Europe’s mask of civility is off. Islamophobia and anti-immigrant sentiment are rampant and expressed openly. Our correspondent offers some tips on how to go about living and traveling in Europe.
Brexit, the cancellation of Austrian presidential elections, the wave of terrorist attacks worldwide including in Europe, the economic crisis, and the EU’s imperialist meddling in the Middle East and North Africa (MENA) region is shifting Europe toward the right. In this type of atmosphere, being a Muslim and travelling on the European continent requires some savvy.
Every year, when for a few weeks visiting my parents back home in Europe, my family and I encounter blatant or implied racism and xenophobia. Today even implied xenophobia is getting more blatant. From intense stares on the public transport system to outright rudeness with a flavour of disdain for “immigrants,’’ one has to learn how to deal with it. This article aims to provide some practical advice.
First, not all EU citizens are racist. One must not commit the mistake of overgeneralization even if one reads that the Council of Europe is alarmed by the public manifestation of racism in the EU. There are millions of EU citizens combating racism on a daily basis and facing hardships for doing so. Islamically this would be an act of injustice to paint innocent people with the broad racism brush. Also, by generalization one will be giving credence to the right-wing narrative. In addition, it will make basic interaction with the people cold, somewhat tense, and awkward.
Second, speak English if you need to. If you are a citizen of the EU who has been living away from the continent for a long time and your German, French, Spanish, or Italian is not what it used to be, simply speak English. It helps eliminate the perception of an unwanted immigrant. In the summer season you will be viewed as a tourist and not another immigrant who is misusing the social welfare system. Even though it was PEGIDA leader Tom Balazs who was fined by a Dresden court for defrauding Germany’s social welfare system, the local EU media did a good job caricaturing immigrant residents. Unfortunately, in the EU unlike in North America, a citizen who is clearly of immigrant background rarely gets praised for his/her language skills. Often one is “corrected” in quite a patronizing manner. If you want to avoid this nonsense, put the tourist hat on, speak English.
Thirdly, people will pay extra attention to you if you look Middle Eastern and for everything the Italians are loved for in Europe, you will be scolded. If you are loud in a café or late for a meeting, don’t be surprised if someone reminds you that in Europe you must not talk loudly, and be on time. Unless of course you are Italian; then if you are loud, you are considered “outgoing,” and if you are late, you are a “relaxed”and an “easygoing person.”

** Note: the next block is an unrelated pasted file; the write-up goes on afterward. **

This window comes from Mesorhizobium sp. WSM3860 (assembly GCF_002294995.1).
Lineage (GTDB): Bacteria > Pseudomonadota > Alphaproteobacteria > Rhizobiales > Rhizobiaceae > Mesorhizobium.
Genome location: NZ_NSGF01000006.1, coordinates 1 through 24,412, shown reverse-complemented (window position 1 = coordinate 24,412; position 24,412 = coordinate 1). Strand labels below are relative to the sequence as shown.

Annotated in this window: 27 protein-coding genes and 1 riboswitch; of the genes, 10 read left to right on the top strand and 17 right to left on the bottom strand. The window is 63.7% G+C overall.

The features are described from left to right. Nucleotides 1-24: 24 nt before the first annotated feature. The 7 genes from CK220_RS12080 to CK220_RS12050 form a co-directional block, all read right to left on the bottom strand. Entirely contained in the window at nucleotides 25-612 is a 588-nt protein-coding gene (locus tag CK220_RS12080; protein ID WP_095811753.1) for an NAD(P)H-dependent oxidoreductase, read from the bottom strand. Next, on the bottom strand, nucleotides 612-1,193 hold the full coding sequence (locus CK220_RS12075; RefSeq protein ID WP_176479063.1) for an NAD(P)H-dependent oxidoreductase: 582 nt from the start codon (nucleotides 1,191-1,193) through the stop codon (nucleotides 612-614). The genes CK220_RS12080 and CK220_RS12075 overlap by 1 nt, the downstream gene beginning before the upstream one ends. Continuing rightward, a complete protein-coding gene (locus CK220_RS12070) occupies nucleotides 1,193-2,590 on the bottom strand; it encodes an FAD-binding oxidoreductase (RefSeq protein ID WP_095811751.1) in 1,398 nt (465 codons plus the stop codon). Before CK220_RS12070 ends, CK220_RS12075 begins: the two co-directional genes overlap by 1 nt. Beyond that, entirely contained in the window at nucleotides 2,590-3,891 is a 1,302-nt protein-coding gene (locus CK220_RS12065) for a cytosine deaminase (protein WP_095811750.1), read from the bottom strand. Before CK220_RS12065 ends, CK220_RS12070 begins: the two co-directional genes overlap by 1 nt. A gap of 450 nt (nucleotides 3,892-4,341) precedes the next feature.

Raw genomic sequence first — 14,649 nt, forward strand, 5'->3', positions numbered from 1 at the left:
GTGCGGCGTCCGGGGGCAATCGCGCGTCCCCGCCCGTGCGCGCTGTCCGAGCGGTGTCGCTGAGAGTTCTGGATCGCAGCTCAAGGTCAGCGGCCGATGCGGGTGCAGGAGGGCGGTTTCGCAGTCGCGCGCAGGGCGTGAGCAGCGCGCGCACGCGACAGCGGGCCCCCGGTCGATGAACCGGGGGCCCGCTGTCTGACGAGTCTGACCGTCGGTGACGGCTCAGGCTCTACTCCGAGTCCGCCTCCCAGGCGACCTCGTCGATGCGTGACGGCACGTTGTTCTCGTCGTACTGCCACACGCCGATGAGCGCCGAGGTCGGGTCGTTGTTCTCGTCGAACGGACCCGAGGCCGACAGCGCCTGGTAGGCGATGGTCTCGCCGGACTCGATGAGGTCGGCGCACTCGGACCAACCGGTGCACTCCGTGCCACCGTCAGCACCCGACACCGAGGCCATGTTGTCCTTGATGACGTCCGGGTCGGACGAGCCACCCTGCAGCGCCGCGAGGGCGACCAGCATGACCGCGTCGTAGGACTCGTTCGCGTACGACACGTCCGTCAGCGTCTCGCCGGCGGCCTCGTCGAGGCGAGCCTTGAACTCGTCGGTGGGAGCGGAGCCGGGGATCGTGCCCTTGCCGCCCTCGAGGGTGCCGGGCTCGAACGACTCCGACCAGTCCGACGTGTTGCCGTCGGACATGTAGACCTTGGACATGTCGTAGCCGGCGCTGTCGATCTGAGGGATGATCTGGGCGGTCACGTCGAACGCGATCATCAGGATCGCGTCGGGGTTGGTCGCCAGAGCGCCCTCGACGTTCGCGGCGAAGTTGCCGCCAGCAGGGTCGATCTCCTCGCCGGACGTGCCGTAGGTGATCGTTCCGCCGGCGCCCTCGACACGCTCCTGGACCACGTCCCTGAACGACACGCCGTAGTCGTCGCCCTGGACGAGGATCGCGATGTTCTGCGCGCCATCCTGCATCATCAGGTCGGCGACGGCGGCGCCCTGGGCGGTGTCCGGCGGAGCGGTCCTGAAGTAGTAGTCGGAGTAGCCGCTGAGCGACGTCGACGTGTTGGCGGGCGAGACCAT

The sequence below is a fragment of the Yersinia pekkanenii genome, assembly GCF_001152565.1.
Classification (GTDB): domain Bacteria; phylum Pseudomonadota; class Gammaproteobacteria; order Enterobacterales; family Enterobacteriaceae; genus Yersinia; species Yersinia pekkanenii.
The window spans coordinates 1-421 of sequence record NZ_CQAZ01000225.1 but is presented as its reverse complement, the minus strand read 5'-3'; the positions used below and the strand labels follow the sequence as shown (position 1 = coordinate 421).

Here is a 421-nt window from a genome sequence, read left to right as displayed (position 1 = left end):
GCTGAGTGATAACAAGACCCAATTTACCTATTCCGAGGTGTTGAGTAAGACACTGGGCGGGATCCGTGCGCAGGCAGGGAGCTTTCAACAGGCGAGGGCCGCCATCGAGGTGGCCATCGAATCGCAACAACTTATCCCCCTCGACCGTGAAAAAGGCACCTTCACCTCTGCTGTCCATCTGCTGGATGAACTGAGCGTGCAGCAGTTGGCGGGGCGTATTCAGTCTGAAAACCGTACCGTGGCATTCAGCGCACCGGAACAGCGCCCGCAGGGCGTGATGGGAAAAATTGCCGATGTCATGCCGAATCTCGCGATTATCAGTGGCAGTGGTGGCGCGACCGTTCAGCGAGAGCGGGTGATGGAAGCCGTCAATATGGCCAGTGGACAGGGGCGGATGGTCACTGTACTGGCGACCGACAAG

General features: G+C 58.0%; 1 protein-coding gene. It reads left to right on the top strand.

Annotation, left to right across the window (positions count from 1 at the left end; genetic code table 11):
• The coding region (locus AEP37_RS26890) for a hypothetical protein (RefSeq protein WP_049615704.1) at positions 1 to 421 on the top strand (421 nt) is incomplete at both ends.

Fourth, do not misinterpret and negatively judge people through the shallow Saudi minded “Islam.” Just because a person has many tattoos does not mean he or she is a drug addict, a hippy, or homeless. You are in a society that due to unfortunate historical reasons lives outside of the scriptural paradigm. In fact, experience has often showed that guys with tattoos and those who listen to reggae music are actively looking for spirituality or are on the same page with their Muslim compatriots in combating racism, Islamophobia, and imperialism.
Fifth, the beard is no longer a “problem.” The lumberjack beard is now in fashion, so no need to trim your beard if you don’t want to in order avoid attention. And if you are wearing baggy pants, you are a hipster to most nearby, not a Muslim.
Sixth, when in doubt about what part of Europe to visit, choose Italy. If you are a Muslim of Middle Eastern or Levantine background and you are a bit paranoid about rising racism in Europe, but still want to take a holiday in the EU, in Italy you are at “home.” It is the place where a Turk can easily pass for a Sicilian and a Lebanese for a local Roman. Italy will save you from many unwanted stares.
Seventh, my deepest respect to Muslim sisters. While, we the males, can somewhat avoid discrimination through linguistic or fashion camouflage, our sisters bear today’s flag of Islam, the hijab. That is why most Islamophobic policies worldwide begin by targeting the hijab. So man up and don’t let your mother, sister or wife face the challenge alone. Try wearing a kufi or a keffiyeh with your aqeeq ring or use a bismillah when boarding a bus or a subway to share the unfortunate experience Muslim females face daily in the transforming Europe.